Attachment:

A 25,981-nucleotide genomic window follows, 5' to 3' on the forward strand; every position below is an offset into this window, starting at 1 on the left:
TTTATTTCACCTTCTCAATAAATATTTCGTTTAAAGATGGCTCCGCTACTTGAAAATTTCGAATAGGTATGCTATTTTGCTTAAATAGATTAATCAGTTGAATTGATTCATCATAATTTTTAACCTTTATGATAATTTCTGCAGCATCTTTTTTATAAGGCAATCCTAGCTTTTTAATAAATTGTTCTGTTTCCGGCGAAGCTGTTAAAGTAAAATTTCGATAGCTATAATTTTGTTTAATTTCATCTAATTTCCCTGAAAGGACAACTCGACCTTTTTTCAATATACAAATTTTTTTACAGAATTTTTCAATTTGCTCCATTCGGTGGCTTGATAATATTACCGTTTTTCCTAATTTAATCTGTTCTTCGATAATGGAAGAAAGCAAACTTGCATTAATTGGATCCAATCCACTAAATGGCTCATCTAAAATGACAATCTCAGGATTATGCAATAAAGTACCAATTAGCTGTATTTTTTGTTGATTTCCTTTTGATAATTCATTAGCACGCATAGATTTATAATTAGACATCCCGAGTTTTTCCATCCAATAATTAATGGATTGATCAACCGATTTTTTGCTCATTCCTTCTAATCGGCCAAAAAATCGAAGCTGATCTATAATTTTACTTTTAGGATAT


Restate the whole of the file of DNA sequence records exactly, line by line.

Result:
A 25,981-nucleotide genomic window follows, 5' to 3' on the forward strand; every position below is an offset into this window, starting at 1 on the left:
TTTATTTCACCTTCTCAATAAATATTTCGTTTAAAGATGGCTCCGCTACTTGAAAATTTCGAATAGGTATGCTATTTTGCTTAAATAGATTAATCAGTTGAATTGATTCATCATAATTTTTAACCTTTATGATAATTTCTGCAGCATCTTTTTTATAAGGCAATCCTAGCTTTTTAATAAATTGTTCTGTTTCCGGCGAAGCTGTTAAAGTAAAATTTCGATAGCTATAATTTTGTTTAATTTCATCTAATTTCCCTGAAAGGACAACTCGACCTTTTTTCAATATACAAATTTTTTTACAGAATTTTTCAATTTGCTCCATTCGGTGGCTTGATAATATTACCGTTTTTCCTAATTTAATCTGTTCTTCGATAATGGAAGAAAGCAAACTTGCATTAATTGGATCCAATCCACTAAATGGCTCATCTAAAATGACAATCTCAGGATTATGCAATAAAGTACCAATTAGCTGTATTTTTTGTTGATTTCCTTTTGATAATTCATTAGCACGCATAGATTTATAATTAGACATCCCGAGTTTTTCCATCCAATAATTAATGGATTGATCAACCGATTTTTTGCTCATTCCTTCTAATCGGCCAAAAAATCGAAGCTGATCTATAATTTTACTTTTAGGATAT